By Dennis Mersereau
There’s no need to lunge for the storm shelter when those annoying screeches belt out on televisions and radios across the country at 2:20 PM EDT on August 7. It’s just a test. FEMA plans to conduct a nationwide test of the Emergency Alert System next Wednesday afternoon to ensure that the system is able to transmit emergency information across multiple forms of media within minutes of a catastrophe of national importance.
Start an Emergency & Disaster Management degree at American Military University.
The Emergency Alert System is the successor of several previous alerting networks designed during the Cold War to allow the president to communicate with the country in the event of a catastrophe such as a nuclear strike. Thankfully, we’ve never encountered a situation that required the use of the Emergency Alert System on a nationwide scale. The system is mostly used today to transmit urgent local alerts, such as tornado warnings or AMBER Alerts.
As part of its long-term emergency preparedness efforts, the federal government began conducting nationwide tests of the Emergency Alert System in 2011 to ensure the system can function in its original purpose. They’ve tested the system several times in the years since, to varying degrees of success. The most recent test occurred last October, which included sending push notifications to mobile devices across the country for the first time.
Next Wednesday’s exercise will not send alerts to mobile devices. The test on August 7 will last about a minute, which is a little longer than a typical weekly test. If widespread severe weather or another emergency occurs on the afternoon of August 7, FEMA will postpone the test until the same time on Wednesday, August 21.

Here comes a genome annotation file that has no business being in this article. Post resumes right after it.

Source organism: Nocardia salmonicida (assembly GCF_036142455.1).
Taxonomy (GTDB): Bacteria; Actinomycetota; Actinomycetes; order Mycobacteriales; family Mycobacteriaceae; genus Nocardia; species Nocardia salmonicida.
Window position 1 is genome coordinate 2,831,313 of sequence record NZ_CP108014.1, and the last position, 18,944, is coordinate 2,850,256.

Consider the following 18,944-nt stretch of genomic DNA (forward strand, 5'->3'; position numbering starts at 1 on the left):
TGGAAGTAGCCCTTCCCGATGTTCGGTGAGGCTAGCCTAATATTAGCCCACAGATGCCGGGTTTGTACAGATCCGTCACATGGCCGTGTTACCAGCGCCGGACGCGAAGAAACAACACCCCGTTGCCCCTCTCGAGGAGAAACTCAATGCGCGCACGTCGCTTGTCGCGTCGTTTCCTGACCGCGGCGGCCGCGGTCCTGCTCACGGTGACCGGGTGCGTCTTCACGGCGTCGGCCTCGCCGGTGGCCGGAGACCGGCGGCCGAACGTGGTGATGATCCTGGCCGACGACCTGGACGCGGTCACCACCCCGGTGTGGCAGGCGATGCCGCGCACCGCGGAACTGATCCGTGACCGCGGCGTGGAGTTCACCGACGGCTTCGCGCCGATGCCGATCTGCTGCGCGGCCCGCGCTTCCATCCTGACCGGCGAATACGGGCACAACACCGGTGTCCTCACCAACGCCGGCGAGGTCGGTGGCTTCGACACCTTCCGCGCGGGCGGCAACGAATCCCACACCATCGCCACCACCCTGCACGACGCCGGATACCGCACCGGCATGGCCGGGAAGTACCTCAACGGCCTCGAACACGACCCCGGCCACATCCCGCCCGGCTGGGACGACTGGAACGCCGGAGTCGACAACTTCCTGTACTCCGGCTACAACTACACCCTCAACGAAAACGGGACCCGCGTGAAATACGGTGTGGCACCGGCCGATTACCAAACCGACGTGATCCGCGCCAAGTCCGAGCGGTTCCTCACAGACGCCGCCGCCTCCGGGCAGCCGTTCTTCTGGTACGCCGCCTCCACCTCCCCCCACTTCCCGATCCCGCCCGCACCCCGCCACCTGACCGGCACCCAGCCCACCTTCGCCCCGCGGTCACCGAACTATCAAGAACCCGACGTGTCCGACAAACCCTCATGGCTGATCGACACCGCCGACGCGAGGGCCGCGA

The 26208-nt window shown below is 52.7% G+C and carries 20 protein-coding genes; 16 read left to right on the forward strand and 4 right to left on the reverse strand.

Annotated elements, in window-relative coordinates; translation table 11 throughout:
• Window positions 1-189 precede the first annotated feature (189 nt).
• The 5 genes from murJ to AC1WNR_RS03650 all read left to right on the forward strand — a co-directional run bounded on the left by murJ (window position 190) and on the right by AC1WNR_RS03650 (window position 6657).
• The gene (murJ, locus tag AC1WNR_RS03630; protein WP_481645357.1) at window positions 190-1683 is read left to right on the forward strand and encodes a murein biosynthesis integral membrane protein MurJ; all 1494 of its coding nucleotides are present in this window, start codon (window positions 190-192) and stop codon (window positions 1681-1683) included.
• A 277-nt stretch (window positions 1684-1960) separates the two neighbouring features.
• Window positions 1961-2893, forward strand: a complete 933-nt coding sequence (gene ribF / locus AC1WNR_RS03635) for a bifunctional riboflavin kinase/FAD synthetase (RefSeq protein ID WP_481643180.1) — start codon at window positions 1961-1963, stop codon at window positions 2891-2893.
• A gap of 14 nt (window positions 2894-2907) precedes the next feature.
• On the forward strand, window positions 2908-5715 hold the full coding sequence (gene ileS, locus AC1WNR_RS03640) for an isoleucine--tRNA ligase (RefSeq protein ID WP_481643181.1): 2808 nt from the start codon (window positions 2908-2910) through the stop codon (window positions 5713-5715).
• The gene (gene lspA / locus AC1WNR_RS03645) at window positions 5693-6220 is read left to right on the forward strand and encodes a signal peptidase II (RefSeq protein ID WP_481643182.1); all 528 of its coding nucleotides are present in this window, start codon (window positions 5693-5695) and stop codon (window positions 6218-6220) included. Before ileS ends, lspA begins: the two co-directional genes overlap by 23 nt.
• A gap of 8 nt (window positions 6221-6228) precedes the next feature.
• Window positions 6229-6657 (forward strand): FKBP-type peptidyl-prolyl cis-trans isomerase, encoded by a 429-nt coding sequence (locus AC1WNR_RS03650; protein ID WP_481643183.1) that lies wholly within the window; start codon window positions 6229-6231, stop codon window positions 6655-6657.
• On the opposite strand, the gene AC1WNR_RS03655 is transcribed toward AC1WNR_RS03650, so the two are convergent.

The purpose of this specific test, according to FEMA, is to see how well the Emergency Alert System and its component parts would work in the event of a disaster that hampered internet connectivity across the country. The agency encourages public feedback if you witness any problems—such as unexpected interference or other technical glitches—during the test.
While we don’t have to do anything during this test other than possibly mute the TV to save our eardrums, these exercises are a good opportunity to make sure our devices are ready to receive emergency alerts if we’re caught in a hazardous situation. Think of it like changing the batteries in the smoke detectors every time we change the clocks.
Even though they’re not testing smartphone push notifications next week, it’s always smart to make sure that your Wireless Emergency Alerts are turned on and able to receive tornado warnings at the very least. Many folks wind up shutting these alerts off altogether if they get one too many flash flood warnings or, in some cases, they’re unsettled by unfounded political concerns regarding a nationwide push notification system.
It’s a terrible idea to shut these alerts off. Wireless Emergency Alerts are a lifesaving tool during severe weather events. We’ve seen numerous stories of tornado survivors directly crediting an emergency push notification with their survival since the system came into use earlier this decade.